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  • Overview

    ‘The Théâtres de mémoire attack habits, attack notions pulled from the dictionary. They insist on confusion, on the richness of our perceptions. They underline the instability of things.’ —Gilbert LascaultAt once visually immersive and conceptually radiant, Jean Dubuffet’s oeuvre amounts to an anthology of its own. Comprising a number of series that have become iconic to connoisseurs and the general public alike — Portraits, Corps de Dame, Paris Circus, L’Hourloupe, and Théâtres de mémoire — the artist’s opus functions like a narrative to unfold, tracing his personal evolution and meanderings as he lived through various cultural shifts and artistic breakthroughs. A masterpiece of unique tonal and compositional discernment, and achieved on an exceptionally large scale, La féconde journée belongs to the artist’s Théâtres de mémoire series, which he began in September 1975 and continued working on until August 1978. This series presented, according to Dubuffet, ‘multiple recollections of places and scenes, which at any given moment, jostle in our memory’.1  The present work elucidates this sense of dynamism and abundance compositionally, as the image displays passages of movement and activity, but also eponymously, as its title translates to ‘The fruitful day’. Within the painting, a number of anthropomorphic silhouettes are idiosyncratically layered atop one another, in Dubuffet’s immediately recognisable palette of reds and blues. Rendered in vivid hues and in larger-than-life dimensions, the composition absorbs the viewer into its unique topography of proliferating personnages, thrusting their vision into a magical, fantasy realm that is redolent of metropolitan intensity and grandeur.

     

    Installation shot from Paris, Centre Pompidou, Jean Dubuffet, 12 September–31 December, 2001. Image: © ADAGP, Paris and DACS, London 2021.
    Installation shot from Paris, Centre Pompidou with the present work hung to the far left, Jean Dubuffet, 12 September–31 December, 2001. Image: © ADAGP, Paris and DACS, London 2021.

     

    Included in Dubuffet’s major centenary retrospective at the Centre Pompidou, Paris, in 2001 — the first substantial monographic exhibition of the artist’s work in France since his show at the Grand Palais in 1973 — La féconde journée is an exquisite, museum-quality example of his revolutionary opus. With its heightened sensitivity to colour, form, and raw human physiology, the work is a testament to Dubuffet’s unique sensibility towards humanity and urban spaces, ceaselessly astonishing and mesmerising to his audience. Further testifying to Dubuffet’s enduring significance in the canon of art, the artist’s oeuvre will once more be the subject of critical and institutional acclaim in Spring 2021, on the occasion of a major monographic exhibition taking place at the Barbican, London — the first major survey of his work in the United Kingdom for over 50 years.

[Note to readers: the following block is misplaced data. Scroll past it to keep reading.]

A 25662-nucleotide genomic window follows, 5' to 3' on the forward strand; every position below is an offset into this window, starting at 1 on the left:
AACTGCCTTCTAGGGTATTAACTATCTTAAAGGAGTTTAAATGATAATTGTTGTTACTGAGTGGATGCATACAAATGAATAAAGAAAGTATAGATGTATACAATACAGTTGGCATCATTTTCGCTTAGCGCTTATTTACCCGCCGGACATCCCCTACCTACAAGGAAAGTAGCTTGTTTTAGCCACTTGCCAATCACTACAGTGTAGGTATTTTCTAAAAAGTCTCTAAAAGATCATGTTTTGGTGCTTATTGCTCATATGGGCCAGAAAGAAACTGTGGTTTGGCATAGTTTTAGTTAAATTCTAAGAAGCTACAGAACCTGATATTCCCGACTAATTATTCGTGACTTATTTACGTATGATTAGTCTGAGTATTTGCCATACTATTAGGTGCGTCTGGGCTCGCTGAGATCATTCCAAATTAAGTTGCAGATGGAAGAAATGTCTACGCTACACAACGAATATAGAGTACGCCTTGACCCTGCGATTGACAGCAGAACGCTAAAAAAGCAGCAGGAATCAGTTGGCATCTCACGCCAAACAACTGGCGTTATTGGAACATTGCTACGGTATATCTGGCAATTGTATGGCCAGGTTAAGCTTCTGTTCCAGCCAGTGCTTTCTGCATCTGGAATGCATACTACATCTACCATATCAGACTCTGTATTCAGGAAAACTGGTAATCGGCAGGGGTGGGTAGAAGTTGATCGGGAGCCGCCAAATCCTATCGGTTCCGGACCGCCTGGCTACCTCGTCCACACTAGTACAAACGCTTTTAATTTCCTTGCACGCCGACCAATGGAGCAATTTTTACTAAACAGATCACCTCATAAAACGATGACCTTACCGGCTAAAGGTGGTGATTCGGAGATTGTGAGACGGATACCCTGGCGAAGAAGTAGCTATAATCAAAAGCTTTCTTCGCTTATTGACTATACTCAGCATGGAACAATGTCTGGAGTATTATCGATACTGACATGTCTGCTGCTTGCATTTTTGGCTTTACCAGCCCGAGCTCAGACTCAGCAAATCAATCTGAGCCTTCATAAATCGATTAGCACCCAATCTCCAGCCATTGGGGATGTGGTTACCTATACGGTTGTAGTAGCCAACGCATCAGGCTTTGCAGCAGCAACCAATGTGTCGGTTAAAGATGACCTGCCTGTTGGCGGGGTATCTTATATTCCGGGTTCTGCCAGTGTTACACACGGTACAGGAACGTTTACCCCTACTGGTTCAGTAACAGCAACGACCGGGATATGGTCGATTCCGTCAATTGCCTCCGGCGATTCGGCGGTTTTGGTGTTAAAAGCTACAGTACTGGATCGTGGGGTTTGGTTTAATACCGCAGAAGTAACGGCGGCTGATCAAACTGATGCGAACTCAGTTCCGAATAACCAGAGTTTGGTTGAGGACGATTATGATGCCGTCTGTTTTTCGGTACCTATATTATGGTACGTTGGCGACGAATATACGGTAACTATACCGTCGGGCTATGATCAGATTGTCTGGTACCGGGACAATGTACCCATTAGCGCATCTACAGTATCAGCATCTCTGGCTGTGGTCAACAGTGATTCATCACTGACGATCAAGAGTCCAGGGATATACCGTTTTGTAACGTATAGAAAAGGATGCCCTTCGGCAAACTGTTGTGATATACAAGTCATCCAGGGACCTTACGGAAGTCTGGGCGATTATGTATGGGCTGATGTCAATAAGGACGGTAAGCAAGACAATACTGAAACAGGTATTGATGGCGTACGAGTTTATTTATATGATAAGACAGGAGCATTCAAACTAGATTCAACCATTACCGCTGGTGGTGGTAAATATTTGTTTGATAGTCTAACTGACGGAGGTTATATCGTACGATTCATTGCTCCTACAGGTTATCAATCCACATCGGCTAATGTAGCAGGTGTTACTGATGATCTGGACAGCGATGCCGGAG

• La féconde journée: Slow Looking

  • Art Brut

    'I am convinced art has much to do with madness.'
    —Jean Dubuffet
    Coined by Dubuffet in 1947, Art Brut was the overarching concept that tied all of the artist’s painterly and sculptural creations. Produced mostly by outsiders, — madmen, prisoners and autodidacts — Art Brut derived from sentiments of solitude and an unmediated understanding of the world, subsequently materialised through ‘authentic creative impulses’. Striving to achieve such rawness in his own work, Dubuffet ceaselessly attempted to capture the essence of earthly images without latching onto their exact physiological aspects. This untraditional approach resulted in textured canvases depicting graffiti-like figures and shapes; coarse materiality saturated to the point of abstraction. In this perspective, Belgian art critic Max Loreau defined Dubuffet’s portraits, initiated in 1946, as ‘turbulently general’, conveying characters in vehement energy more so than in pictorial likeness. In the present work, Dubuffet has built upon the definition of Art Brut that characterised his work of the late 1940s, layering materials (44 sections precisely) to impart the composition with added impressions of movement and tumult.

     

    Jean Dubuffet, Portrait of Henri Michaux, 1947, oil on canvas, Museum of Modern Art, New York. Image: © 2021. Digital image, The Museum of Modern Art, New York/Scala, Florence. © ADAGP, Paris and DACS, London 2021.